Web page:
2. When we went to practice the math facts, I used a method that I thought would produce the quickest results. I failed to take into account her learning style and temperament.

This was inspiration with string attached. You see, it became all about me. All about relieving my silent fear that, she will never learn _________, if I don’t require it. I had crossed the line of freedom in her own education. I was pushing and using compulsion techniques. This is when Inspire not Require becomes manipulation and I need watch this in myself.

So, I still need to work on accepting the Freedom Agreement. I need to daily remind myself that it is my job to expose, inspire and help our home to be a learning environment. It is her job to learn, grow, and move through the phases at her own pace.

So why do this? It’s much easier to buy a curriculum, make sure your child is “on track” with everyone else, or yield the freedom to an “authority” of an online school.  I struggle through this because I want something better for my daughter. I want her to know freedom in her bones, to function within freedom, to have a deep love of learning that will last a life time, and be practiced in the skills of a scholar.

I need to trust freedom, trust my daughter & trust the guidance of my Lord God.

“Where the Spirit of the Lord is, there is liberty.” 
2 Corinthians 3:17
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6 thoughts on “Freedom vs. Compulsion in Education

  1. Great video. I hadn’t come across that one before. I thought you might enjoy reading a few excerpts on compulsory education from Murray Rothbard. He begs the question: “shall there be a free society with parental control, or a despotism with State control?”

    It seems we’re definitely in control of the statists.

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  2. Hey wow that animation was the most awesome thing. And I saw on youtube there so many others by the same RSAdude. I’m watching them all and getting so smarter than I would in any classroom!! He’s drawing so fast it’s crazy. I think your article explained so much about whats not hooked up right with school and all. I’m ADHD and ADD and this nosy parker school counselor is all up in my grill about offtask this and offtask that and no way should I be taking ritalins and breathing heavy and heart racing like a freaking rabbit just cause trigonometry is like a thorazine. Does quadratic anything means anything to anyone.? But your article has opened my eyes to all this and I thank you thank you for the coolest link ever.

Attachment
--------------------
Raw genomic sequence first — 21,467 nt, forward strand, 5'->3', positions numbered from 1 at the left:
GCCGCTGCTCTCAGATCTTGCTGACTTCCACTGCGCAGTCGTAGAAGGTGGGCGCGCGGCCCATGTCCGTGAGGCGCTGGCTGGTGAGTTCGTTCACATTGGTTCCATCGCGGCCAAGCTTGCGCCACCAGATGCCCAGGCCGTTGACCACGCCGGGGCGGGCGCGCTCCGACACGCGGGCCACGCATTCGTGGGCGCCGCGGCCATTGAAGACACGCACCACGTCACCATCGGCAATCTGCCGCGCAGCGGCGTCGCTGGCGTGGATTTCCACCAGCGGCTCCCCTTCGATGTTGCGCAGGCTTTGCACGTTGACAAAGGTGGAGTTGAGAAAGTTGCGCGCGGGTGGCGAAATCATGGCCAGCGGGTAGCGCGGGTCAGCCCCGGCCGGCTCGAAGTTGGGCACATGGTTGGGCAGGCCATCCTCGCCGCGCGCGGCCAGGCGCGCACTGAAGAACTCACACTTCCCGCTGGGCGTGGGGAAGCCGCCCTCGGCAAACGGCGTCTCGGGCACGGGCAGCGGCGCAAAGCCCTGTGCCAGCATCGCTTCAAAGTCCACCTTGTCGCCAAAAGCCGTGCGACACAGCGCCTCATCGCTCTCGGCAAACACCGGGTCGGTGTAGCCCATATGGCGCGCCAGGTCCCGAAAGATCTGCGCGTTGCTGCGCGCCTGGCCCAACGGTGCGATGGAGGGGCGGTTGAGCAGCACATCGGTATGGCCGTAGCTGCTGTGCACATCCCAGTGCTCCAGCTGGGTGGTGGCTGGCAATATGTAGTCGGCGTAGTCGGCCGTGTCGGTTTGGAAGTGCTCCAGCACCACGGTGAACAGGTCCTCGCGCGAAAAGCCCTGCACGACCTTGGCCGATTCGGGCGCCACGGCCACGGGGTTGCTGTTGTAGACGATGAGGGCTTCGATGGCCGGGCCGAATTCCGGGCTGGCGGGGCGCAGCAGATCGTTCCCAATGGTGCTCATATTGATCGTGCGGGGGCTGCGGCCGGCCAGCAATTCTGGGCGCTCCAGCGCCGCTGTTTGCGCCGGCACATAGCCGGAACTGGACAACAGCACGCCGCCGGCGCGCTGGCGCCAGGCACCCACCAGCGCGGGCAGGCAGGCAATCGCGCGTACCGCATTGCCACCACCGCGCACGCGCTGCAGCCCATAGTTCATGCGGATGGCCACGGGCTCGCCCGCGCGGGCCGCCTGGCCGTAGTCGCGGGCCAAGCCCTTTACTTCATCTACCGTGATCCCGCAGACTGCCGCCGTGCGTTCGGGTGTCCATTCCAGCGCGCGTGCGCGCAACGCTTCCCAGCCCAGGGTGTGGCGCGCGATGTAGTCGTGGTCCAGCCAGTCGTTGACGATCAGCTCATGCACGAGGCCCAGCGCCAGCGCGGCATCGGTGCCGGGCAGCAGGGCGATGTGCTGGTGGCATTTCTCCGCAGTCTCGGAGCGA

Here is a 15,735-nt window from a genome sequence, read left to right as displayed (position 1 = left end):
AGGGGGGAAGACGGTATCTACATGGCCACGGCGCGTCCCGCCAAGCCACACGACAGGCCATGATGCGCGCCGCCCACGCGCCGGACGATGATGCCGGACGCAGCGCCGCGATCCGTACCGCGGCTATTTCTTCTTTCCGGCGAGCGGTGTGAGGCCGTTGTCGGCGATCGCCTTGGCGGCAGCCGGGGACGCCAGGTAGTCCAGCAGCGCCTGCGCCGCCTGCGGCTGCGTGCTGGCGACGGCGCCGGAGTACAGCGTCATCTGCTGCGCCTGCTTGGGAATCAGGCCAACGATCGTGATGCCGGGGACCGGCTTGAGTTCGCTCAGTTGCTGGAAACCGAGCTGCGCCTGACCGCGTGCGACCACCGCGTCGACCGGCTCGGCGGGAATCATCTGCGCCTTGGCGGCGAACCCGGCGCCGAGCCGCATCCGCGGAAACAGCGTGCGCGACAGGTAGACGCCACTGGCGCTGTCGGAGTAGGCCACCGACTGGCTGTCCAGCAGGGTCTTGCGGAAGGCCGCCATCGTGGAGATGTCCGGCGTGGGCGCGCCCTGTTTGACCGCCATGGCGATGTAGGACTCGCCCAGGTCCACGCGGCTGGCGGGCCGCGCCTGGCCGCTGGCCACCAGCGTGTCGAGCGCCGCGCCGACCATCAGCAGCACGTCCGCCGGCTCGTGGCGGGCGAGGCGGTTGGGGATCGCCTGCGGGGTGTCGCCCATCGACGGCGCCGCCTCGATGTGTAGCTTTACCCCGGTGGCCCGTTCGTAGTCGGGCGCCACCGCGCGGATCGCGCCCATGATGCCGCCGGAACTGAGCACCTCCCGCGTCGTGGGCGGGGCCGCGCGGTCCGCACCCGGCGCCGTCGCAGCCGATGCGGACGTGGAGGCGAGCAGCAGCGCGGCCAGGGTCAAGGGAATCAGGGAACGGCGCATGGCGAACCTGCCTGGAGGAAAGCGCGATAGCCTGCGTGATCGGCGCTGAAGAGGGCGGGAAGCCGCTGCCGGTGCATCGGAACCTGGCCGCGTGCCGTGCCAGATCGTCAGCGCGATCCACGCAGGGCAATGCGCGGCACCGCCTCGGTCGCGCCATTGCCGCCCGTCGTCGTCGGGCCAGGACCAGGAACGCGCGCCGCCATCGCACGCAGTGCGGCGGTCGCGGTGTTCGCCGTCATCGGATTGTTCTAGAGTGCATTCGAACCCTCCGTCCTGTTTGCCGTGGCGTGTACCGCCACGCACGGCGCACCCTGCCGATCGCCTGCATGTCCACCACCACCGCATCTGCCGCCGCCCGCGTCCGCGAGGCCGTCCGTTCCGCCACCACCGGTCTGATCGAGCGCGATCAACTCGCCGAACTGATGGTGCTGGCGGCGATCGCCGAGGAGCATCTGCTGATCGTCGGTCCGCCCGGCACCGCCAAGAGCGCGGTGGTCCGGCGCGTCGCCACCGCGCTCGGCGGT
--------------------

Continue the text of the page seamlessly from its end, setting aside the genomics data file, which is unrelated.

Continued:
Partyon StarPeople and prosper!

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  3. I was a teacher for a pilot program through the BYU College of Education in the 1990s called “Zion Institute for Children.” We traveled all over the country training parents in correct principles of education – “Teaching Children in Light and Truth.” One of the professors involved was my mentor Neil Flinders, now retired, who wrote a definitive book called Teach the Children. It describes the history of education and the different philosophies that drive education today. The solutions are good and I recommend it, if we keep in mind that we are not yet a “zion” society.

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  4. Try making up songs and poetry about the math facts (and anything else): dance with her too. It will be fun, she will help make the song and poem, and she’ll probably start enjoying it again.
    Sometimes things do not seem important to youngsters and don’t seem important until much later in life. I never “learned” my math facts (had to consistently use fingers) but was excellent in math anyway, all the way through H.S.